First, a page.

Theorizing that was conceived in the 1970s about gendered processes in organizations helped explain gender inequalities in organizations. This article aims to take the opportunity to re‐examine these processes – including the gendered substructure of organizations, gendered subtext, the gendered logic of organization and the abstract worker from the perspective of the original author in a present‐day context.

Design/methodology/approach

A reflexive approach was used to consider how gender theorizing itself has become more complex as captured in the notion of intersectionality when gender process interacts with other forms of inequality.

Findings

The key finding is the persistence of inequality regimes despite organizational changes, which still make developments in theorizing gender processes relevant.

Originality/value

This article is an opportunity to reflect on the conceptualization and development of one's theorizing over three decades, which has suggested that there are still key questions that demand answers from academics and practitioners who want to challenge these inequality regimes.

Details

Equality, Diversity and Inclusion: An International Journal, vol. 31 no. 3
Type: Research Article
ISSN: 2040-7149

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Article
Publication date: 28 December 2021

Trudie Walters, Najmeh Hassanli and Wiebke Finkler

In this paper the authors seek to understand how academic conferences [re]produce deeply embedded gendered patterns of interaction and informal norms within the business…

Abstract

Purpose

In this paper the authors seek to understand how academic conferences [re]produce deeply embedded gendered patterns of interaction and informal norms within the business disciplines.

Design/methodology/approach

Drawing on Acker's (2012) established and updated theory of gendered organisations, the authors focus on the role of academic conferences in the reproduction of gendered practices in the business disciplines. The authors surveyed academics at top universities in Australia and New Zealand who had attended international conferences in their discipline area.

Findings

Academic conferences in the business disciplines communicate organisational logic and act as gendered substructures that [re]produce gendered practices, through the hierarchy of conference participation. Even in disciplinary conferences with a significant proportion of women delegates, the entrenched organisational logic is manifest in the bodies that perform keynote and visible expert roles, perpetuating the notion of the “ideal academic” as male.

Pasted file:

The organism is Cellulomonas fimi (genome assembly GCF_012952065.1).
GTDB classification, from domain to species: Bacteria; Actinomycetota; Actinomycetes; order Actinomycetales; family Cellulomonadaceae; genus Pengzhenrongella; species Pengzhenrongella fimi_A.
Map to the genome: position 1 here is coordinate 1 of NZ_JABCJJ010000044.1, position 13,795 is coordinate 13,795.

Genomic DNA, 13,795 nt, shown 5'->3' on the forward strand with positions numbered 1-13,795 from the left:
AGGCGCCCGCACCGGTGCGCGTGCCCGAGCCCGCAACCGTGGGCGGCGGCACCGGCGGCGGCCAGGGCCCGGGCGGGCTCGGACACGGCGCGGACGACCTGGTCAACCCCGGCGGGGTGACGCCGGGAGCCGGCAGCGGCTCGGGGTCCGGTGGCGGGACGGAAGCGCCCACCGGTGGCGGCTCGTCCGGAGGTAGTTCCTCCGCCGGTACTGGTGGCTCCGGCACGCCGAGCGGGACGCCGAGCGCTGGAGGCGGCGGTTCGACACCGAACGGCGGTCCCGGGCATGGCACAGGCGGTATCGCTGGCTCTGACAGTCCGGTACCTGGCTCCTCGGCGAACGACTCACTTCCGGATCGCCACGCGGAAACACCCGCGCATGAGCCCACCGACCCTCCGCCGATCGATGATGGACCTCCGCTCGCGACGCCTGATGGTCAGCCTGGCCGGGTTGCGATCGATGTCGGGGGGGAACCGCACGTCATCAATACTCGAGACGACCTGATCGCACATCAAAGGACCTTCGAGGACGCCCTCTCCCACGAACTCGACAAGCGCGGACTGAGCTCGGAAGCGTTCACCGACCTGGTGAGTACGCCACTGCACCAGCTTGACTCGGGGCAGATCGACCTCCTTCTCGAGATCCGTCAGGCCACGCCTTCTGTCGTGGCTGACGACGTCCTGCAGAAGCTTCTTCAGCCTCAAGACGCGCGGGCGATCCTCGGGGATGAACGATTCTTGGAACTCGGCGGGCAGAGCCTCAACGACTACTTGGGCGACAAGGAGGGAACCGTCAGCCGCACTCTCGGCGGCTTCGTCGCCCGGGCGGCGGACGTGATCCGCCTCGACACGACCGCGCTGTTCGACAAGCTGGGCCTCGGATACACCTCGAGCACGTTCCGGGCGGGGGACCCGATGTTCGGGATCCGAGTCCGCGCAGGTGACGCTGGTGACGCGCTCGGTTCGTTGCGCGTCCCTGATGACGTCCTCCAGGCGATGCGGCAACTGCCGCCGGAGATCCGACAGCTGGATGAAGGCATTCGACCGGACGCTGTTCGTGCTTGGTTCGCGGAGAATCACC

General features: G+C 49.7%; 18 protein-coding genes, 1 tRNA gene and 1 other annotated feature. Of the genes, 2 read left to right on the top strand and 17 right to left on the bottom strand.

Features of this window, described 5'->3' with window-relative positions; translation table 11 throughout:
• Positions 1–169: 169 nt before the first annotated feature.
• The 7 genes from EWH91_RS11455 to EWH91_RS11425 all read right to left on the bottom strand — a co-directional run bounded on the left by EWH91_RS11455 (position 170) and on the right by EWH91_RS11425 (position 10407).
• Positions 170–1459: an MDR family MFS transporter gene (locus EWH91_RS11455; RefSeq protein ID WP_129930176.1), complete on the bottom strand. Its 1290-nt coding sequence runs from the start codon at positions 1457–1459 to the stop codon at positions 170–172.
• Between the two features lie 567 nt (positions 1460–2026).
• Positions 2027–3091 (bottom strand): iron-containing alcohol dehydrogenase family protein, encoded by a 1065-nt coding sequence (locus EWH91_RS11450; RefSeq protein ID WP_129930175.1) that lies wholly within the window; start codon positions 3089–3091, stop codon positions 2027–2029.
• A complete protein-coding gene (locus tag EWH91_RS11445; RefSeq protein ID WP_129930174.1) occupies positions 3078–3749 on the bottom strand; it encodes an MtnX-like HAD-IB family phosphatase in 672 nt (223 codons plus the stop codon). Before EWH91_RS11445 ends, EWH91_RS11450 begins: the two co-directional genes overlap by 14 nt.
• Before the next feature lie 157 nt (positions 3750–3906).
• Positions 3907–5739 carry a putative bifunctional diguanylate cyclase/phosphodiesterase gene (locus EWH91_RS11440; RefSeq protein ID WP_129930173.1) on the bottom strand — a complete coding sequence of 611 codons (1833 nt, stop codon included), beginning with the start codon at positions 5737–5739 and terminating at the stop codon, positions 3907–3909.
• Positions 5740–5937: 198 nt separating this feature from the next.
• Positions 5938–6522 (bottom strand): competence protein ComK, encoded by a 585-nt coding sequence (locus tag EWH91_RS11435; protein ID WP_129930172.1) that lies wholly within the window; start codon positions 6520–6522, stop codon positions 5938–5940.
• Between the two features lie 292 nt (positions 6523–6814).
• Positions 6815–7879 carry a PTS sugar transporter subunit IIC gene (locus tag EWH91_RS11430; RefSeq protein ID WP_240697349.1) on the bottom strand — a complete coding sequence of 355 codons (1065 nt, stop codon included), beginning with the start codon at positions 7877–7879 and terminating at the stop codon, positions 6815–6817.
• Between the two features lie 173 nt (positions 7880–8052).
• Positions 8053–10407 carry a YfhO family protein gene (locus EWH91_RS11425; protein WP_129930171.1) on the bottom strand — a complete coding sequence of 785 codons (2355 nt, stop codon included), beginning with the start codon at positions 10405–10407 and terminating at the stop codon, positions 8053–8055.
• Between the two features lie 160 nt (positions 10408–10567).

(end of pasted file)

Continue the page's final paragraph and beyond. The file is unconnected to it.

Practical implications

The authors call for disciplinary associations to formulate an equality policy, which covers all facets of conference delivery, to which institutions must then respond in their bid to host the conference and which then forms part of the selection criteria; explicitly communicate why equality is important and what decisions the association and hosts took to address it; and develop databases of women experts to remove the most common excuse for the lack of women keynote speakers. Men, question conference hosts when asked to be a keynote speaker or panelist: Are half of the speakers women and is there diversity in the line-up? If not, provide the names of women to take your place.

Originality/value

The contribution of this study is twofold. First is the focus on revealing the underlying processes that contribute to the [re]production of gender inequality at academic conferences: the “how” rather than the “what”. Second, the authors believe it to be the first study to investigate academic conferences across the spectrum of business disciplines.

Details

International Journal of Event and Festival Management, vol. 13 no. 1
Type: Research Article
ISSN: 1758-2954

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Book part
Publication date: 27 October 2017

Allison N. Gorga and Nicole Bouxsein Oehmen

Purpose: This chapter illuminates the ways in which the coherent arrangements of prisons contribute to variation in implementation, functioning, and consequences of a…

Abstract

Purpose: This chapter illuminates the ways in which the coherent arrangements of prisons contribute to variation in implementation, functioning, and consequences of a purportedly gender neutral policy, the Prison Rape Elimination Act (PREA), between women’s and men’s prisons.

Methodology/Approach: Guided by grounded theory, two waves of qualitative interviews with inmates, staff, and volunteers at two Midwest women’s prisons were conducted for a total of 61 interviews. Interviews were supplemented with archival data obtained from state historical archives, news outlets, and the Iowa Department of Corrections, as well as participant observation of prisoner advocacy group meetings and the Iowa Board of Corrections’ meetings, and a content analysis of an online discussion forum for correctional officers.

Findings: We find that the gender subtext of prisons shapes the way the PREA is perceived and implemented. Overall, we argue that due to founding logics that differentially shaped the coherent arrangements of men’s and women’s prisons, blanket policies operate differently in these institutions. The gender subtext of prisons, specifically the structural arrangements and cultural processes within women’s and men’s prisons form different landscapes in which the PREA is perceived, enforced, and responded to.

Practical Implications: Given these findings, we call for gender-informed policy that takes gender subtext into account but that also avoids the trap of statistical discrimination present in some gender responsive policies.

Details

Gender Panic, Gender Policy
Type: Book
ISBN: 978-1-78743-203-1

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Article
Publication date: 1 August 1994

Riane Eisler

Examines the contemporary discourse on environmental sustainability,organizational change and transformational leadership in the largercontext of a shift from a dominator…

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Abstract